The Feminist Press publishes books that ignite movements and social transformation, lifting up insurgent and marginalized voices from around the world to build a more just future. Founded in 1970, we began as a crucial publishing component of second wave feminism, and now specialize in an array of genres including cutting-edge fiction, activist nonfiction, literature in translation, hybrid memoirs, children’s books, and more.

What do you think is the greatest benefit indie presses provide to readers?

Many independent publishers are presses of discovery. For a multitude of reasons, these presses not only take chances on, but often prioritize, untried writers, genres, styles, and topics—creating a momentum that, over time, moves the cultural conversation forward.

What is the importance of the relationship between your press and indie bookstores? 

Our relationship with independent bookstores is incredibly important, both as it relates to our values and to our business. As publishers, we look to different literary curators to ensure that our books reach readers—and booksellers are an essential part of that ecosystem, acting as community hubs that connect geographically-specific or affinity-based audiences. And especially for small and independent presses, a bookseller championing and handselling a book—particularly when it’s a less commercial title, an edgier list, or more grassroots author—can have demonstrable and meaningful impact.

What are two of your titles folks should grab off the shelves now, and two upcoming titles they should pre-order?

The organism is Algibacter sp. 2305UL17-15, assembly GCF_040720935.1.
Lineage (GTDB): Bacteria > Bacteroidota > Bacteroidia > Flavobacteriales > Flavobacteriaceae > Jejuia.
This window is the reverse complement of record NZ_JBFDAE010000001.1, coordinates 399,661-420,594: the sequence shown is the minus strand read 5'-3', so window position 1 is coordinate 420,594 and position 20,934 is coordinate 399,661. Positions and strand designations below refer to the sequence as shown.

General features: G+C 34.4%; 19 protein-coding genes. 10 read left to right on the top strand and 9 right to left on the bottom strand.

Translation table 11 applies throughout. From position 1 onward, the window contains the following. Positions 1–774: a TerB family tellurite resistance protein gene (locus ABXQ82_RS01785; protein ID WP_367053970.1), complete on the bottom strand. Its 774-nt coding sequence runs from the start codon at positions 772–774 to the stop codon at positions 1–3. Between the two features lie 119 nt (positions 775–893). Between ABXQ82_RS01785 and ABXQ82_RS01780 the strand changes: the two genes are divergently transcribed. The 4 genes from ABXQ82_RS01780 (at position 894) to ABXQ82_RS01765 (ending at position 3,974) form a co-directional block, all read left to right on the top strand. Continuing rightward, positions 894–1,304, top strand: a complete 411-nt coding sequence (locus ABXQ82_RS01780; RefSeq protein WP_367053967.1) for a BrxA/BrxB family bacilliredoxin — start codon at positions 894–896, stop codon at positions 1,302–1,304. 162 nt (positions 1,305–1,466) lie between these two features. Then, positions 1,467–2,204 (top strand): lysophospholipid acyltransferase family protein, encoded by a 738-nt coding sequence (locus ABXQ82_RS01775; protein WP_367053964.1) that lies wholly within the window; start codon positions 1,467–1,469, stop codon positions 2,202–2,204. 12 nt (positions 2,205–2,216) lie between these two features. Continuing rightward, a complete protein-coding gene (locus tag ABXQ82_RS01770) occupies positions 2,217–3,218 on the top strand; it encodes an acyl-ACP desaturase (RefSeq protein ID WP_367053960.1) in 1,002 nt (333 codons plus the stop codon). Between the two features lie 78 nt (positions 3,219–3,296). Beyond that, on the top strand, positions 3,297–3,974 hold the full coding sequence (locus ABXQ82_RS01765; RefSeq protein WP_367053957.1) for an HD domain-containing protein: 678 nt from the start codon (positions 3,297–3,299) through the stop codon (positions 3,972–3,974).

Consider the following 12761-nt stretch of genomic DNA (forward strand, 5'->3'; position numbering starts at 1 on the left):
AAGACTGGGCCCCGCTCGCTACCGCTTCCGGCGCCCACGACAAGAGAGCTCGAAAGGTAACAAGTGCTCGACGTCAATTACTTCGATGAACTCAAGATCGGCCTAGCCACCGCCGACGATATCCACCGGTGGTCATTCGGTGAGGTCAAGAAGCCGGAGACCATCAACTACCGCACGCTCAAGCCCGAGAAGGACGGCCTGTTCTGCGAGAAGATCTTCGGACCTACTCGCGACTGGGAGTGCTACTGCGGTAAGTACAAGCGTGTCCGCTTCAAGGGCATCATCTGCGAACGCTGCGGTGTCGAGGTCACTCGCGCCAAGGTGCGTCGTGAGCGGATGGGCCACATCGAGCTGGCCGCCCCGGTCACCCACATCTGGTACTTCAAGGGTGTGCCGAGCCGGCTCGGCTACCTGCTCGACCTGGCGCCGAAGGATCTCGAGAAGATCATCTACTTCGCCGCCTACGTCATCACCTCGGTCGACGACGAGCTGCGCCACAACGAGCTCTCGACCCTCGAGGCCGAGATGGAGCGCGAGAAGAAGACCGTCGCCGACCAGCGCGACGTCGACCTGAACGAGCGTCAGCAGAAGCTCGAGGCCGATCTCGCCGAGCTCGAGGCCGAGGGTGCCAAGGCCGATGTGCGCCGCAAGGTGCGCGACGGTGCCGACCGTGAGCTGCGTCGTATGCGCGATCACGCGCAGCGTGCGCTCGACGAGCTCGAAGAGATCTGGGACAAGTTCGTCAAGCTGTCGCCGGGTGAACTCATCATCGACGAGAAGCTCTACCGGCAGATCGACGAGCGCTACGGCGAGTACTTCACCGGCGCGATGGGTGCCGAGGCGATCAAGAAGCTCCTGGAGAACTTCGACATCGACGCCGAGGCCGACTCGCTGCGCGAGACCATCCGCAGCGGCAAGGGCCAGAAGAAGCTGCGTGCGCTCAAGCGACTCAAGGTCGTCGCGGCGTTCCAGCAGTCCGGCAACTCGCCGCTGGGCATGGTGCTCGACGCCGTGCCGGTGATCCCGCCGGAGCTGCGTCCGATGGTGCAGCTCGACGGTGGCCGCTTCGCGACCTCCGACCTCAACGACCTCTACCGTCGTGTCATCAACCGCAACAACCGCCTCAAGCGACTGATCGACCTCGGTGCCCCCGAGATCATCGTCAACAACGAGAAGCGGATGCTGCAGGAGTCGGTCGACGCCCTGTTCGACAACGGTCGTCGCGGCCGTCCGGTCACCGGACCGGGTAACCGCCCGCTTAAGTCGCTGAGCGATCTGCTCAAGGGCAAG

Tastes Like War: A Memoir By Grace M. Cho Cover ImageTastes Like War: A Memoir

By Grace M. Cho

Tastes Like War by Grace. M. Cho was a finalist for the National Book Award for Nonfiction, and a TIME and NPR Best Book of the Year in 2021; this hybrid memoir is a Korean-American daughter’s exploration of food and family history, in order to understand the roots of her mother’s schizophrenia, as well as her strength.

It Came from the Closet: Queer Reflections on Horror By Joe Vallese (Editor), Carmen Maria Machado (Contribution by), Bruce Owens Grimm (Contribution by) Cover ImageIt Came from the Closet: Queer Reflections on Horror

By Joe Vallese (Editor), Carmen Maria Machado (Contribution by), Bruce Owens Grimm (Contribution by)

It Came from the Closet: Queer Reflections on Horror, edited by Joe Vallese, anthologizes the work of twenty-five queer and trans writers, using the lens of horror—from Halloween to Hereditary—to consider he films that deepened, amplified, and illuminated their own experiences.

Body Horror: Capitalism, Fear, Misogyny, Jokes By Anne Elizabeth Moore Cover ImageBody Horror: Capitalism, Fear, Misogyny, Jokes (releases April 18, 2023)

By Anne Elizabeth Moore

Body Horror: Capitalism, Fear, Misogyny, Jokes by Anne Elizabeth Moore is a collection of personal and investigative essays on a series of wide-ranging topics—the author’s journey through the US healthcare system, the Cambodian garment industry, the history of menstrual products, just to name a few—to explore the global toll of capitalism on our physical autonomy.

Happy Stories, Mostly By Norman Erikson Pasaribu, Tiffany Tsao (Translator) Cover ImageHappy Stories, Mostly (releases June 6, 2023)

By Norman Erikson PasaribuTiffany Tsao (Translator)

Happy Stories, Mostly by Norman Erikson Pasaribu was longlisted for the International Booker Prize: these twelve short stories ask what it means to be almost happy—to nearly find joy, to sort-of be accepted, but to never fully grasp one’s desire—and blend together speculative fiction and dark absurdism, drawing from Batak and Christian cultural elements.

Tin House

Nanci McCloskey, Associate Publisher, Director of Sales & Marketing